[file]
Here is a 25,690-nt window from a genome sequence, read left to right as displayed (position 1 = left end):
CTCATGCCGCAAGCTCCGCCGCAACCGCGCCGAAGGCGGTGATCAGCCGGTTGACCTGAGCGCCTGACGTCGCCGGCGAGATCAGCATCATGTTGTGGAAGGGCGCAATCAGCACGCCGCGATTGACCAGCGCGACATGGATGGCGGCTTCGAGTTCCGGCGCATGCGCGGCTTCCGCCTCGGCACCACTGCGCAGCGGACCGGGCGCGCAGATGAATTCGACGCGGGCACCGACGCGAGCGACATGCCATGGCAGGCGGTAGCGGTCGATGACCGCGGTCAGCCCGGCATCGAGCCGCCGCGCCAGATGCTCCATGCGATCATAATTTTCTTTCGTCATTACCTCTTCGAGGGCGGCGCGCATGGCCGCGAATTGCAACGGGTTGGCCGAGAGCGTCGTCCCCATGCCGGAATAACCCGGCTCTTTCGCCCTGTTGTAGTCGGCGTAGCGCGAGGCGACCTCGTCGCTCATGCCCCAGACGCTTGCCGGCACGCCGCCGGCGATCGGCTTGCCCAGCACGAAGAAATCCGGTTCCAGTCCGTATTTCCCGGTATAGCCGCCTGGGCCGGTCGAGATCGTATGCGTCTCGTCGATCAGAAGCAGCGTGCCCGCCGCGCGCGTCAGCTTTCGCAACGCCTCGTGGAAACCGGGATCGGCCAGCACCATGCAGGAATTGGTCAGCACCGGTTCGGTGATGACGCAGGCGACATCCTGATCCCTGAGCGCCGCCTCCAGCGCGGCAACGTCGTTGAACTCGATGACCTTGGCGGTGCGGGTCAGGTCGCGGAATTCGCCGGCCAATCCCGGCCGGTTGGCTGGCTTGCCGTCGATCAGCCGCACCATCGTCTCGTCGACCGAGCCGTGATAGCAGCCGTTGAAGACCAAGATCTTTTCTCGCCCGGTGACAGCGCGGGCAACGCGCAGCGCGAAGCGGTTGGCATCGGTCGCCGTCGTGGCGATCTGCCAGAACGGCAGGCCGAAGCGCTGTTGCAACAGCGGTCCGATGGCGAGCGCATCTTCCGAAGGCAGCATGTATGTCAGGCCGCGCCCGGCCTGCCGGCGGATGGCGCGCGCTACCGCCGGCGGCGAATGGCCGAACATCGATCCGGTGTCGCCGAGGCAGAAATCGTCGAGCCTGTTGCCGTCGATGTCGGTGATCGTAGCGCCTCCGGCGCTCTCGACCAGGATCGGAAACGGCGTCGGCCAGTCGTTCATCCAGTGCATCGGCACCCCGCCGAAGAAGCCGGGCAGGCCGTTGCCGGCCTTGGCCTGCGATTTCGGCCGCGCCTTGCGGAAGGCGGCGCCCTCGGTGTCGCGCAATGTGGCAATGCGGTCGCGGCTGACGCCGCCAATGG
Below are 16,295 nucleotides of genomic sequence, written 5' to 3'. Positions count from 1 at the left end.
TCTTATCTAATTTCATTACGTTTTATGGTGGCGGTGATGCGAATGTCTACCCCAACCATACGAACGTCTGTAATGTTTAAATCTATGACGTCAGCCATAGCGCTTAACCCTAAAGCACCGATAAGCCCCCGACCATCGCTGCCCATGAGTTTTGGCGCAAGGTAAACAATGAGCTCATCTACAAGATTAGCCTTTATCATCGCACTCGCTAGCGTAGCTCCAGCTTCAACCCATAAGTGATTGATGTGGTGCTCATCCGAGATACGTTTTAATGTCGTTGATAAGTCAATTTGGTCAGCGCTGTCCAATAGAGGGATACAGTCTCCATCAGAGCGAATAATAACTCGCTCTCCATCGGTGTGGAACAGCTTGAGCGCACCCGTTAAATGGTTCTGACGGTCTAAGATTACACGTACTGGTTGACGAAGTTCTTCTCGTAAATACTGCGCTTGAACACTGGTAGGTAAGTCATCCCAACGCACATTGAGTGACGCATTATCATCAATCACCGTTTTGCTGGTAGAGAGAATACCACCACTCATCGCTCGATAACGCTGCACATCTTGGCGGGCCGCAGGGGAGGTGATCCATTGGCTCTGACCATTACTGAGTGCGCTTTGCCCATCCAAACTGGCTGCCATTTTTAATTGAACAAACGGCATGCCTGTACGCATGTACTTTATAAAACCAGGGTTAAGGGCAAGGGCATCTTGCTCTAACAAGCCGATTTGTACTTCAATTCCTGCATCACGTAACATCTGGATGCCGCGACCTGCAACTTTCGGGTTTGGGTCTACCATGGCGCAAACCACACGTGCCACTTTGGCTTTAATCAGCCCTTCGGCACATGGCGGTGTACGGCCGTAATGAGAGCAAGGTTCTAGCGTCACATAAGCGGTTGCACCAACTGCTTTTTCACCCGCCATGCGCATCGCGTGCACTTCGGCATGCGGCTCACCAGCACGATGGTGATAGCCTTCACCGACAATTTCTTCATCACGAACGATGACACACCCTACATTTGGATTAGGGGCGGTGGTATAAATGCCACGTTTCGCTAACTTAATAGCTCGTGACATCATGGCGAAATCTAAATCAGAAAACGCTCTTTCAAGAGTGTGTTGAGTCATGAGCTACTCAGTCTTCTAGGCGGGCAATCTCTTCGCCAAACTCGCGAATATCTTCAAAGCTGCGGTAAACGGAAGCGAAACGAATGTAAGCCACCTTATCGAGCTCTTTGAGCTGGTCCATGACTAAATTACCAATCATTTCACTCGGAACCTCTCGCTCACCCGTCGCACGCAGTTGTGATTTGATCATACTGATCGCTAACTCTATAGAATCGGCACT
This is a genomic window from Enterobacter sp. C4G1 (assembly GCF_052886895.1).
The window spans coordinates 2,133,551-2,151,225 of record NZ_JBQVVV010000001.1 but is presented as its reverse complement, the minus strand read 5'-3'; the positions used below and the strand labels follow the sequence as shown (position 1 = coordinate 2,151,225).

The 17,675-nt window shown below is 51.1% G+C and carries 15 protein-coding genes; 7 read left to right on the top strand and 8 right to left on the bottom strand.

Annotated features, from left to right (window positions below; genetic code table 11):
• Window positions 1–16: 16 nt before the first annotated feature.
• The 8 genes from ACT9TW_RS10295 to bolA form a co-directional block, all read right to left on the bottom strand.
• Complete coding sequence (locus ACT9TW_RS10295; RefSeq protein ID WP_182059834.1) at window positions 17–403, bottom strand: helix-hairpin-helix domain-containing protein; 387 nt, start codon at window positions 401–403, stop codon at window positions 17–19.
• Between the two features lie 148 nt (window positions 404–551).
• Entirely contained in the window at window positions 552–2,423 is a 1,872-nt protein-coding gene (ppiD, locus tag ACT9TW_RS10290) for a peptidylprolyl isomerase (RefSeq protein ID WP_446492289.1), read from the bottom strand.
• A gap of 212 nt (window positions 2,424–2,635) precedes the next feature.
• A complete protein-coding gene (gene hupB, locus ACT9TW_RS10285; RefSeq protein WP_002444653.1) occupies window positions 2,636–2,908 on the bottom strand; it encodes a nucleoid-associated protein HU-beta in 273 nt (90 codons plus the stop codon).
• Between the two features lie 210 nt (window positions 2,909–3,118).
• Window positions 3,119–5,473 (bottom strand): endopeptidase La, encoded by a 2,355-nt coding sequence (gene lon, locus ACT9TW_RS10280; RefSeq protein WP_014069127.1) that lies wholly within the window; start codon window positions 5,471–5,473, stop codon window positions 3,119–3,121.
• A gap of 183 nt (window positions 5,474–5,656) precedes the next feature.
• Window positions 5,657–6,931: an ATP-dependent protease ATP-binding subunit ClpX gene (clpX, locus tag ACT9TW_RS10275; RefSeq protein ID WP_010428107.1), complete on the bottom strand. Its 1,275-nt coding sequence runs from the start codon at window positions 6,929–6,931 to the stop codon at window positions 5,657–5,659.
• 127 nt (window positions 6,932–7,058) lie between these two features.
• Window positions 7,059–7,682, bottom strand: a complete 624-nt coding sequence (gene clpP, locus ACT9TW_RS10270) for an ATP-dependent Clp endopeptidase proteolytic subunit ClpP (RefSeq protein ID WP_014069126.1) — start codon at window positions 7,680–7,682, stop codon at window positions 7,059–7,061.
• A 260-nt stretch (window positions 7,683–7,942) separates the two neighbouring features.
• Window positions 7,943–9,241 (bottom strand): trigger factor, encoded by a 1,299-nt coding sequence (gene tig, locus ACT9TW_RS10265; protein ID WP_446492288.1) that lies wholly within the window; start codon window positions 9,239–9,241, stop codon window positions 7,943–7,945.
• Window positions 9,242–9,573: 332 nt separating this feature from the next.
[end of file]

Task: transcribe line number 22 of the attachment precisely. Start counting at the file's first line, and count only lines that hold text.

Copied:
• A 260-nt stretch (window positions 7,683–7,942) separates the two neighbouring features.